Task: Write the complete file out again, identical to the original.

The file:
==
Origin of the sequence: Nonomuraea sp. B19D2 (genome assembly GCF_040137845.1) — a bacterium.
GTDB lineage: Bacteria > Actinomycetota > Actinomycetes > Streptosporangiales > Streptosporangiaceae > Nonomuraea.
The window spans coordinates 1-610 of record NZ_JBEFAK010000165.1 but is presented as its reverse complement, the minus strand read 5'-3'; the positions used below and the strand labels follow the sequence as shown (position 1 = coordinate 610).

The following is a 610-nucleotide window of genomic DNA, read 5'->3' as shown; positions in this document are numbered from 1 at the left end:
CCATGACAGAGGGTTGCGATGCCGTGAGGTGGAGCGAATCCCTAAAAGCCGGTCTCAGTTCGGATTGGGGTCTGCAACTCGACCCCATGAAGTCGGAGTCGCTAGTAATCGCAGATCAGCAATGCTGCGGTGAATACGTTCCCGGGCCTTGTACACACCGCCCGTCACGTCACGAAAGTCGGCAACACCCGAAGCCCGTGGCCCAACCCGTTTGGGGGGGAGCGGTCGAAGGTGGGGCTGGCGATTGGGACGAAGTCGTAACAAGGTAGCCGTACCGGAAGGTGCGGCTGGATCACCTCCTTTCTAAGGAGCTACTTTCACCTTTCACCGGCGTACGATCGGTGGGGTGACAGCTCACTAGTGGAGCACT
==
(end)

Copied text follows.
Origin of the sequence: Nonomuraea sp. B19D2 (genome assembly GCF_040137845.1) — a bacterium.
GTDB lineage: Bacteria > Actinomycetota > Actinomycetes > Streptosporangiales > Streptosporangiaceae > Nonomuraea.
The window spans coordinates 1-610 of record NZ_JBEFAK010000165.1 but is presented as its reverse complement, the minus strand read 5'-3'; the positions used below and the strand labels follow the sequence as shown (position 1 = coordinate 610).

The following is a 610-nucleotide window of genomic DNA, read 5'->3' as shown; positions in this document are numbered from 1 at the left end:
CCATGACAGAGGGTTGCGATGCCGTGAGGTGGAGCGAATCCCTAAAAGCCGGTCTCAGTTCGGATTGGGGTCTGCAACTCGACCCCATGAAGTCGGAGTCGCTAGTAATCGCAGATCAGCAATGCTGCGGTGAATACGTTCCCGGGCCTTGTACACACCGCCCGTCACGTCACGAAAGTCGGCAACACCCGAAGCCCGTGGCCCAACCCGTTTGGGGGGGAGCGGTCGAAGGTGGGGCTGGCGATTGGGACGAAGTCGTAACAAGGTAGCCGTACCGGAAGGTGCGGCTGGATCACCTCCTTTCTAAGGAGCTACTTTCACCTTTCACCGGCGTACGATCGGTGGGGTGACAGCTCACTAGTGGAGCACT